Over the last century, we have learned how to make long-chain synthetic polymers using petroleum and other fossil fuels. These polymeric chains and their patterns make them durable, lightweight, and flexible -- it’s what makes them plastic. Because of the properties of plastics and their potential for diverse applications, plastics have become an essential and ubiquitous part of our everyday lives.
Unfortunately, plastic pollution has become one of the world’s most pressing environmental issues, as rapidly increasing production of disposable plastic products overwhelms the world’s ability to deal with them. What can Federal agencies do to address the plastics problem today?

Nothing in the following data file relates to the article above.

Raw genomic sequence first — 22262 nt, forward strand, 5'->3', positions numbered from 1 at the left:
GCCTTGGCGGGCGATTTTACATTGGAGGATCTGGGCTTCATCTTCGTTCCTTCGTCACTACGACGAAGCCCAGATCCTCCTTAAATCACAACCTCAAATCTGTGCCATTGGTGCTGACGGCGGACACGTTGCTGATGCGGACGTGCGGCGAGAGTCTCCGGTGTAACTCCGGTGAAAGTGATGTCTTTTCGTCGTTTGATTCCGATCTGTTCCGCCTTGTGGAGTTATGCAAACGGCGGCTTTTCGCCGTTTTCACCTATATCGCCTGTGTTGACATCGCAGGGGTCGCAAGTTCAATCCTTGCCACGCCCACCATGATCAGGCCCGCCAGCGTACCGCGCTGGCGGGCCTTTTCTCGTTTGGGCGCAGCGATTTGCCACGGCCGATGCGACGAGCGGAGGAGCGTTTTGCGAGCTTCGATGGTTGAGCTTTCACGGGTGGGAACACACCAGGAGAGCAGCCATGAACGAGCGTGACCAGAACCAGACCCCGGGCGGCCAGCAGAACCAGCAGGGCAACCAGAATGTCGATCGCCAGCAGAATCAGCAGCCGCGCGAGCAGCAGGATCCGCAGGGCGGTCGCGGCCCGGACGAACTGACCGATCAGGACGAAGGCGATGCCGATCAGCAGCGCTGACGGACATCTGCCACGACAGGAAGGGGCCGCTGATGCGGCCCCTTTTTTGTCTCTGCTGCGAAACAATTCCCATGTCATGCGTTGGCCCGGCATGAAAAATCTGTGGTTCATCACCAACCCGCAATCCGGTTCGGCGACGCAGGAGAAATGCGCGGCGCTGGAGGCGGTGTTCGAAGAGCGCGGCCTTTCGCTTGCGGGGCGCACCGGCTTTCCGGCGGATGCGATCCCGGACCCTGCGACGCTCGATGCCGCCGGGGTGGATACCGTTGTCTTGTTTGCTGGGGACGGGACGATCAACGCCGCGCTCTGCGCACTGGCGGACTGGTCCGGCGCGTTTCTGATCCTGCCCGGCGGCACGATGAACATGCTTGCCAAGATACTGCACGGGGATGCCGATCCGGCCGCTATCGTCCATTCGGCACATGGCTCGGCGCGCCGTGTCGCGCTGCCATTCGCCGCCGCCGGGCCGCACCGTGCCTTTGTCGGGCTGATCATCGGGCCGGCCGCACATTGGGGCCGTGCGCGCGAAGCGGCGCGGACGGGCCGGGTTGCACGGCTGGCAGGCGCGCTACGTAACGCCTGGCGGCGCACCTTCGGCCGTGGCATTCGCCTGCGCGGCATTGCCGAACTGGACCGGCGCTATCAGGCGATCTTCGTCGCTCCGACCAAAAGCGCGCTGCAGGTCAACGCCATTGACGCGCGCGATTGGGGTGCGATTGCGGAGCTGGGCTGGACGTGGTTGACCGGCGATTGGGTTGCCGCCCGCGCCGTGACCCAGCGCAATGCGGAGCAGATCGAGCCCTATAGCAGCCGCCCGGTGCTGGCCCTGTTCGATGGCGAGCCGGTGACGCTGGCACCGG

Join Bruce Garrett from DOE, Christina Payne from NSF, and Kathryn Beers from NIST as they discuss priorities, technology programs, and plans in chemistry research as part of the solution.
This ACS Webinar is moderated by ACS President-Elect Angela Wilson of Michigan State University, organized by Teresa Fryberger of the National Academy of Sciences (retired) and Young-Shin Jun of Washington University in St. Louis, and co-produced with the ACS Committee on Science.
What You Will Learn
- The Federal research funding priorities and opportunities related to the chemical formulation, recycling, and upcycling of plastics
- How these Federal agencies are working with industry to set new standards, move toward a circular economy, and improve life-cycle analysis tools
- What are some possible future directions and plans under a new administration